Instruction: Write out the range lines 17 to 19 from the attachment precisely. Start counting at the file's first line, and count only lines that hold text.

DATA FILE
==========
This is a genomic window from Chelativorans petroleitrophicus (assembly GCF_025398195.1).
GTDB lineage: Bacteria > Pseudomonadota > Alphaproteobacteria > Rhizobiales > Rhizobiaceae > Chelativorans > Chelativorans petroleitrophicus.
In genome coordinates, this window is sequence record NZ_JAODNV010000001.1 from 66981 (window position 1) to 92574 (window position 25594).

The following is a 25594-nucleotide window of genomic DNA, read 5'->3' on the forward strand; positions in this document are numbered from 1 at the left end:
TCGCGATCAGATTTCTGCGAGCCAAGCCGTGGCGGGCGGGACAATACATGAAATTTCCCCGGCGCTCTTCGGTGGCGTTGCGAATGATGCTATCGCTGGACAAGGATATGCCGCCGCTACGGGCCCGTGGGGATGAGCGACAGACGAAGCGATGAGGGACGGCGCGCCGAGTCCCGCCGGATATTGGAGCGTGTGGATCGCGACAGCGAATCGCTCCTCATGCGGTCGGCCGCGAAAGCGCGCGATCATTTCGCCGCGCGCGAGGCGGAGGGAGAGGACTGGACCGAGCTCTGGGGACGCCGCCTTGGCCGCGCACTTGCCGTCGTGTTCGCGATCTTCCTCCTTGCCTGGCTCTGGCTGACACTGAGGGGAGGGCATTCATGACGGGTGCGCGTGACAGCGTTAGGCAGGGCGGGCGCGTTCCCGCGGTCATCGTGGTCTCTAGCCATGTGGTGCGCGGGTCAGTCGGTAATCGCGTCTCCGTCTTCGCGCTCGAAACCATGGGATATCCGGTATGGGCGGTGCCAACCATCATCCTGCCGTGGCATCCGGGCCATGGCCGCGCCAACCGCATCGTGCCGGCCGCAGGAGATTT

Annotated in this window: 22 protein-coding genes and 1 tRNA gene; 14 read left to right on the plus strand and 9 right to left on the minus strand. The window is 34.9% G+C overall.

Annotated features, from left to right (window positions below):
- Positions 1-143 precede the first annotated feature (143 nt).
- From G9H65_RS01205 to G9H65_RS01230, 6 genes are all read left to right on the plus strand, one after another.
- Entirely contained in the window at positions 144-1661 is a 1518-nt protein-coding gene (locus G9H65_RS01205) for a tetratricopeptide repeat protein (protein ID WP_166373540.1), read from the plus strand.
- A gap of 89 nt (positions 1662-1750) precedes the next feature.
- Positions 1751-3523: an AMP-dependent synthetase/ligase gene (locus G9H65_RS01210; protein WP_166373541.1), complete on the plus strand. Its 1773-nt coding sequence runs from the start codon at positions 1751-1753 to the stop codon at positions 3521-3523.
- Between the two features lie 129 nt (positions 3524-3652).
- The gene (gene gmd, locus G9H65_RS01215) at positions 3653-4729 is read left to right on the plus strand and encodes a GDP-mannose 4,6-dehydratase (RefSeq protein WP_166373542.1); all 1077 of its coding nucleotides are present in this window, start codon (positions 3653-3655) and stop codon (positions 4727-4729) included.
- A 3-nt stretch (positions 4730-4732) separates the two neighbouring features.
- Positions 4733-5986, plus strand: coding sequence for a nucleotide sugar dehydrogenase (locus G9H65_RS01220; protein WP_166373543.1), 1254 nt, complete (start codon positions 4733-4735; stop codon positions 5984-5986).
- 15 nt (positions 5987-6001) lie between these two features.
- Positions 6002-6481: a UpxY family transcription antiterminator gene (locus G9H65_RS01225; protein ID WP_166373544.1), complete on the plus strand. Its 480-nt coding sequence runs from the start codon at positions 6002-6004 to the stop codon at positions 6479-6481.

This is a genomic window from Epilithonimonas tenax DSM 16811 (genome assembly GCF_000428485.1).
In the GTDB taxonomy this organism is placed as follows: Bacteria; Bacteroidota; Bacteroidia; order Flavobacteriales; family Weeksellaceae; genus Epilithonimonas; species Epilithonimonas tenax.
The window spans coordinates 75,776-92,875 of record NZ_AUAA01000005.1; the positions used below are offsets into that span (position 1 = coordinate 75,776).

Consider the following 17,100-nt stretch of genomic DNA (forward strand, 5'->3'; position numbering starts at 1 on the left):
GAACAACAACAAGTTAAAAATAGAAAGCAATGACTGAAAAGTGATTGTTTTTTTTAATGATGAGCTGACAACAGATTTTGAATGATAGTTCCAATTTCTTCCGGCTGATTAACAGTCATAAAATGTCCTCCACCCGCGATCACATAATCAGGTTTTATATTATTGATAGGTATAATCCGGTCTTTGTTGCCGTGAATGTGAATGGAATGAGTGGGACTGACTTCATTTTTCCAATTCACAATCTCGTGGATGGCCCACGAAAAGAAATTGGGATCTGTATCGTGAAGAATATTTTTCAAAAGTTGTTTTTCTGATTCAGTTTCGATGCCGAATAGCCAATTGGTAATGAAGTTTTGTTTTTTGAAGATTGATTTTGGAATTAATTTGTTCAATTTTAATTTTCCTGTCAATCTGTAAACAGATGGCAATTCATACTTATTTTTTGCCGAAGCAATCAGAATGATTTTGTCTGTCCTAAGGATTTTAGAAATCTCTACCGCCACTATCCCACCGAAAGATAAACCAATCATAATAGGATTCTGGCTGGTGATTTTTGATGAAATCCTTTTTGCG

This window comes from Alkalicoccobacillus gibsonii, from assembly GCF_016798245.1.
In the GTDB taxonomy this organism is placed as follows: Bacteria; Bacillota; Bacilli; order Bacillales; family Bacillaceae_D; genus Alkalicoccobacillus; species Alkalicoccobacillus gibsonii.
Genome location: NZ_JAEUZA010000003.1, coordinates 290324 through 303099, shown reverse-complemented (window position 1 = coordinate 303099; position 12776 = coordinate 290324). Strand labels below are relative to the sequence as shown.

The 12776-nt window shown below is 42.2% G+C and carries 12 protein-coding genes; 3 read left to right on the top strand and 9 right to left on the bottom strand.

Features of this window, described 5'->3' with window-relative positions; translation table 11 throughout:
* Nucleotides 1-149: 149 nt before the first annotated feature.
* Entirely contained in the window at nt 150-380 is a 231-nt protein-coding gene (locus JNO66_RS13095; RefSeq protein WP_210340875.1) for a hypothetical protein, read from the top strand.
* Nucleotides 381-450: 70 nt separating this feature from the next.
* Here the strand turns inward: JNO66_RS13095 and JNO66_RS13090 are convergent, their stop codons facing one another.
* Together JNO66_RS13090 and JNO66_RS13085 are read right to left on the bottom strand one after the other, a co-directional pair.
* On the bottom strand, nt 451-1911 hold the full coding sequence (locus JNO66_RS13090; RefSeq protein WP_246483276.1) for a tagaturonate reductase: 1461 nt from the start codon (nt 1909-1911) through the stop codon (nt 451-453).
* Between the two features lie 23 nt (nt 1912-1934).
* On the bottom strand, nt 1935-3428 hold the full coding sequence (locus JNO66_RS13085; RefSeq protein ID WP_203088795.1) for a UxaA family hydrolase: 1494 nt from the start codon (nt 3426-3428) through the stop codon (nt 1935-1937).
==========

- 15 nt (positions 5987-6001) lie between these two features.
- Positions 6002-6481: a UpxY family transcription antiterminator gene (locus G9H65_RS01225; protein ID WP_166373544.1), complete on the plus strand. Its 480-nt coding sequence runs from the start codon at positions 6002-6004 to the stop codon at positions 6479-6481.

This is a genomic window from Epilithonimonas tenax DSM 16811 (genome assembly GCF_000428485.1).